Two minutes

The truth is I am moody. I need a lot of time to process events before I decide how I feel about them, and the busier I am the more unrealistic this “think time” becomes and so I wander around with all my emotions jumbled up in my tummy.

I storm, moody, brooding, and usually, I’m not even sure why… at least not immediately.

I have enough self-awareness to know that my response is a disproportionate reaction to whatever just happened, the thing that set me off, but I am too far-gone to find the real cause. Everything is overwhelming and nothing will make it better, and I want everyone and everything to GO AWAY! I don’t want you to touch or try to cheer me up. And I don’t want to explain myself because nothing makes sense anyway.

She watches me stomp around the room, cleaning because I’m pissed and I need to create order. The chaos of my inner terrain suddenly seeming manageable if I could just get the house straightened up, if only the toys were put away. I can feel her watching me, but I ignore her because I am pretty sure I am mad at her too even though as I fume around I cant really articulate why. I can’t think. It doesn’t matter. It’s her fault anyway… probably.

Finally, when I have put the room back together, she says from her seat on the couch “Come here” with her arms outstretched. I turn halfway in the direction of her voice and eye her suspiciously with a sidelong glance. Undeterred, she says “Just for two minutes.” Without wanting to, my feet, ignoring the stubborn hurt devouring my stomach, begin to propel me towards her. “I’ll even time it for you,” she says messing with her phone. I slide in beside her on the couch. Effortlessly my head finds its place in the curve of her neck. With my ear to her chest, I can hear her heartbeat. With my hand resting on her abdomen, I can feel her breathing. And slowly I forget everything that came before the moment I found myself. right. here. The two minutes pass, and now I don’t want to move. I don’t know why I was upset before. I don’t care. I just want to live here. Forever. Or for at least as long as possible.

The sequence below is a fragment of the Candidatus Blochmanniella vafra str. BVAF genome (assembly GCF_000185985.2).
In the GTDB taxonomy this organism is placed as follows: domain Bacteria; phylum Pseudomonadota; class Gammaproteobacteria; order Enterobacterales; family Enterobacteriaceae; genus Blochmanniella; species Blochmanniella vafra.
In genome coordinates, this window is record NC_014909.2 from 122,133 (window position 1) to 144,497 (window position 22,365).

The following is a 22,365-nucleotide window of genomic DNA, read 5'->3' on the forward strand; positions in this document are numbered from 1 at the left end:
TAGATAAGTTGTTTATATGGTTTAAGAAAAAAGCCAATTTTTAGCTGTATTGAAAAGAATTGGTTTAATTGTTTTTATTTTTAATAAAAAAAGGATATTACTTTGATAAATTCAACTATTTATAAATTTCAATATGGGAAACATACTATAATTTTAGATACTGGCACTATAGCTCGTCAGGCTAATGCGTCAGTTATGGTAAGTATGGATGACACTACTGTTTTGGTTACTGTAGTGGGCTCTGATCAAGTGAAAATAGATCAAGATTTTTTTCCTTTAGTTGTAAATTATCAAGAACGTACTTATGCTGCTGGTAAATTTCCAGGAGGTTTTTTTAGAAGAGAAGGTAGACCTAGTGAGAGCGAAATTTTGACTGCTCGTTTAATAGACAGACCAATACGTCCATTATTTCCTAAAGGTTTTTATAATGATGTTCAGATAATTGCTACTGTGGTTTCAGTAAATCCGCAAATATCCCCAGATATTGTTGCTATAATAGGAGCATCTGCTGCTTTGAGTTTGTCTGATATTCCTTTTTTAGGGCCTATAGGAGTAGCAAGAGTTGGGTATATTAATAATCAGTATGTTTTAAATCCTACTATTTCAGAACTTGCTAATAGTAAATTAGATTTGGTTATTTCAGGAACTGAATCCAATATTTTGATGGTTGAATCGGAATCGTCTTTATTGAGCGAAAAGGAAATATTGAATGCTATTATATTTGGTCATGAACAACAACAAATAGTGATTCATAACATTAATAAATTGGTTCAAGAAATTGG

It took twenty-seven years to realize that most of the time, I don’t need to fix or defend anything. I just need to be held. And it took someone as moody as me to be brave enough to offer, and when I resisted, to insist in such a way that I could no longer refuse.


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